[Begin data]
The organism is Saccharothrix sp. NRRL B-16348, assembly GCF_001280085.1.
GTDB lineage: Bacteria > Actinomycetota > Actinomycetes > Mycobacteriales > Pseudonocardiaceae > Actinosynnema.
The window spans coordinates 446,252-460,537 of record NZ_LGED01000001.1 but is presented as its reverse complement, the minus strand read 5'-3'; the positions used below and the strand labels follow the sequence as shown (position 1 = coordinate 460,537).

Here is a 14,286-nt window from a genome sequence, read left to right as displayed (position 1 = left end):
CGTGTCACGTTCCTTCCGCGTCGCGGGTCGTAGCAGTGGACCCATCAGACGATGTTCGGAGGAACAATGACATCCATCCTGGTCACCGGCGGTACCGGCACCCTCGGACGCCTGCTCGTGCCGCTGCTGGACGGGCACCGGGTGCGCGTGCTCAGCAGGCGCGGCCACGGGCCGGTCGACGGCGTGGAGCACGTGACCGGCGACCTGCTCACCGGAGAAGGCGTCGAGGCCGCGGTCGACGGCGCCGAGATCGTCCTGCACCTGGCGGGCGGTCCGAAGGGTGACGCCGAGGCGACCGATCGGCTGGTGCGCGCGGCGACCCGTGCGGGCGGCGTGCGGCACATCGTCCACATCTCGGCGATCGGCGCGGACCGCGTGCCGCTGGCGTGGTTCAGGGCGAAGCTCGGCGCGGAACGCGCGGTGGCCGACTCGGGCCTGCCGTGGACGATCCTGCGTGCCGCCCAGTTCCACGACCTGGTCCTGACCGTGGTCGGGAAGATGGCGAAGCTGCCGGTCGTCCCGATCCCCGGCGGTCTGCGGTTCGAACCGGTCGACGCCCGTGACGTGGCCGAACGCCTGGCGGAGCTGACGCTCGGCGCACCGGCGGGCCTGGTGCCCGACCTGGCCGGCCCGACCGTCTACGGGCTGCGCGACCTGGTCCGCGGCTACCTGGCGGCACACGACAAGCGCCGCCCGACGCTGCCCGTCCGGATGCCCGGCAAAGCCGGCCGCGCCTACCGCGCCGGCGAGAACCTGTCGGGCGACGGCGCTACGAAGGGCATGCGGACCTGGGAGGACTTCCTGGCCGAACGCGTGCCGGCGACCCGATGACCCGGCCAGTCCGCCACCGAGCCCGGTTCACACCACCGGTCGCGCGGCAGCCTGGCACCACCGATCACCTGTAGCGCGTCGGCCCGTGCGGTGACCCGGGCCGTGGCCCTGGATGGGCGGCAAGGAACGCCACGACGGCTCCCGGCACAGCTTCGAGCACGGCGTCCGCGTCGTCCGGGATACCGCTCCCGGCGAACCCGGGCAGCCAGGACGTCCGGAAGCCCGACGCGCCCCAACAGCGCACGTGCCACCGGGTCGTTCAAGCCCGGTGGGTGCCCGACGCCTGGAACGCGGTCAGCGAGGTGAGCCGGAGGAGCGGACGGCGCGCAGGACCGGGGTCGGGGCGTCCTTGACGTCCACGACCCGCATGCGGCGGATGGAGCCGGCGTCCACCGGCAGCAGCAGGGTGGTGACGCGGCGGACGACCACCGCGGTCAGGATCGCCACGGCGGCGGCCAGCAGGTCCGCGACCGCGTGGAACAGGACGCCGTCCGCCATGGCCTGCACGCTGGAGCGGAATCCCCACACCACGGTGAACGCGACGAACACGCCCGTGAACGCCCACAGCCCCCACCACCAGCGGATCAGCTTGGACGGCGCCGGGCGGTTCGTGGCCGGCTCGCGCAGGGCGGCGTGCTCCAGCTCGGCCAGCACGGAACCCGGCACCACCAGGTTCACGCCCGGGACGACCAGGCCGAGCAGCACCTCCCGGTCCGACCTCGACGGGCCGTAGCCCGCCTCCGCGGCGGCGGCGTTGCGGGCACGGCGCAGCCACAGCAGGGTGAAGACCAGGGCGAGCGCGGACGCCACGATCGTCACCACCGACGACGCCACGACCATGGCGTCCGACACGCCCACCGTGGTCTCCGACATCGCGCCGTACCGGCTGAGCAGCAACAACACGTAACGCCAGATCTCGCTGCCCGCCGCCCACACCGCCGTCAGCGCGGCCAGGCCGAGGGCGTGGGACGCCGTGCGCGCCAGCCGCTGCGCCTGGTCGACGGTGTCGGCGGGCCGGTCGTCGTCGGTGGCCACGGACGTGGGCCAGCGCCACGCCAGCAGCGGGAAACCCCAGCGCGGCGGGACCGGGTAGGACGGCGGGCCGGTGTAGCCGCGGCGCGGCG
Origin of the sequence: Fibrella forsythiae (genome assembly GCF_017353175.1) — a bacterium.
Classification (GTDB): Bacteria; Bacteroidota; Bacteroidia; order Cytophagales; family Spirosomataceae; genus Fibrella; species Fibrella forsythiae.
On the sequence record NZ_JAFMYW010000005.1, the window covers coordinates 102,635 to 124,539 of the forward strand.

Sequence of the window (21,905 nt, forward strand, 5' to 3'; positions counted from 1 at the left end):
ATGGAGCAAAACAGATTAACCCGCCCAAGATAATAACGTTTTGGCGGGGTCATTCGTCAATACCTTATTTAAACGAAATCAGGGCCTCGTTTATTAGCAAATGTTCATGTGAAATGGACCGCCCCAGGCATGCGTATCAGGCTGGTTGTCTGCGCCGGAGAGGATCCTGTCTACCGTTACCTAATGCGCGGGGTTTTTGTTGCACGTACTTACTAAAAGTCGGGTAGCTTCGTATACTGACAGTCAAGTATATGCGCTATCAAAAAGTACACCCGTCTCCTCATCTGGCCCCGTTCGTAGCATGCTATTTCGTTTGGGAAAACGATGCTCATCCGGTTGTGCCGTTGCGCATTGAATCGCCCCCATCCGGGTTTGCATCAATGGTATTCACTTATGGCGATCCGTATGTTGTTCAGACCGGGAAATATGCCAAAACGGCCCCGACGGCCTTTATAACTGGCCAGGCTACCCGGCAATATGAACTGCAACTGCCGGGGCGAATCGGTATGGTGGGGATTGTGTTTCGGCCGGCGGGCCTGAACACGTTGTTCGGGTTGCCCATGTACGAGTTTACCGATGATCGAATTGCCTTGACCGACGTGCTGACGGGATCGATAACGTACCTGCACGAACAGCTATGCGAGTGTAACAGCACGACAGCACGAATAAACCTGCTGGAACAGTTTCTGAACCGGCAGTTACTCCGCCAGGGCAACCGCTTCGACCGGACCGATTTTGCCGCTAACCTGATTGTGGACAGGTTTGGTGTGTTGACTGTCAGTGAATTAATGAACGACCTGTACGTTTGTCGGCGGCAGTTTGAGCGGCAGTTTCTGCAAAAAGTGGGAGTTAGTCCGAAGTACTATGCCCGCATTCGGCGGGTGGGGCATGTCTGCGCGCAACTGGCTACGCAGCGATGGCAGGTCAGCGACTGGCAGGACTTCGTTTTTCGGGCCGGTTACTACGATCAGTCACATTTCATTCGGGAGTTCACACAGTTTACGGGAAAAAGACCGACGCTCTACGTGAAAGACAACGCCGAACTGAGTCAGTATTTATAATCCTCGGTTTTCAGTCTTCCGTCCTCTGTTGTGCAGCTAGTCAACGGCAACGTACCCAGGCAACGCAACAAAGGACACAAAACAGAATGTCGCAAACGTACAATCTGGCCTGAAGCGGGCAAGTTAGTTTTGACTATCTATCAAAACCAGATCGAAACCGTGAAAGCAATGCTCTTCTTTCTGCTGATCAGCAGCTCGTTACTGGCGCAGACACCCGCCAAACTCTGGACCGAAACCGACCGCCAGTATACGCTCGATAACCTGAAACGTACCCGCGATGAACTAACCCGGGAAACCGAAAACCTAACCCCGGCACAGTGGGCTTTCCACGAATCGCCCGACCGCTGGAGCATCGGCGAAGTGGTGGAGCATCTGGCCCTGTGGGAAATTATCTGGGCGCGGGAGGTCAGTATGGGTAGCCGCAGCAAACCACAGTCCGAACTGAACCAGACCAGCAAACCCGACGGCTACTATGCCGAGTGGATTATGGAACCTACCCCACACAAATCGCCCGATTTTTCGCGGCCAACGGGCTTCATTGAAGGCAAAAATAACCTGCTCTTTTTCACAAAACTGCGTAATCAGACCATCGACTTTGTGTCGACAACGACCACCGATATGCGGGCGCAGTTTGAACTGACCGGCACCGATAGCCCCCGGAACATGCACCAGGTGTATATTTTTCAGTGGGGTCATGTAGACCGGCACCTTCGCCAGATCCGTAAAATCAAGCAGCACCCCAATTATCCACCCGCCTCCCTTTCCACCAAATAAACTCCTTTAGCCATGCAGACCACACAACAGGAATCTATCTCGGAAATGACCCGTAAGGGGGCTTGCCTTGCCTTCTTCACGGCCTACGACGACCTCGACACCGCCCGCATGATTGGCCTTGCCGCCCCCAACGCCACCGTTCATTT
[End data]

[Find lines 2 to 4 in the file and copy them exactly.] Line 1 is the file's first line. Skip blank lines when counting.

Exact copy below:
GTDB lineage: Bacteria > Actinomycetota > Actinomycetes > Mycobacteriales > Pseudonocardiaceae > Actinosynnema.
The window spans coordinates 446,252-460,537 of record NZ_LGED01000001.1 but is presented as its reverse complement, the minus strand read 5'-3'; the positions used below and the strand labels follow the sequence as shown (position 1 = coordinate 460,537).

Here is a 14,286-nt window from a genome sequence, read left to right as displayed (position 1 = left end):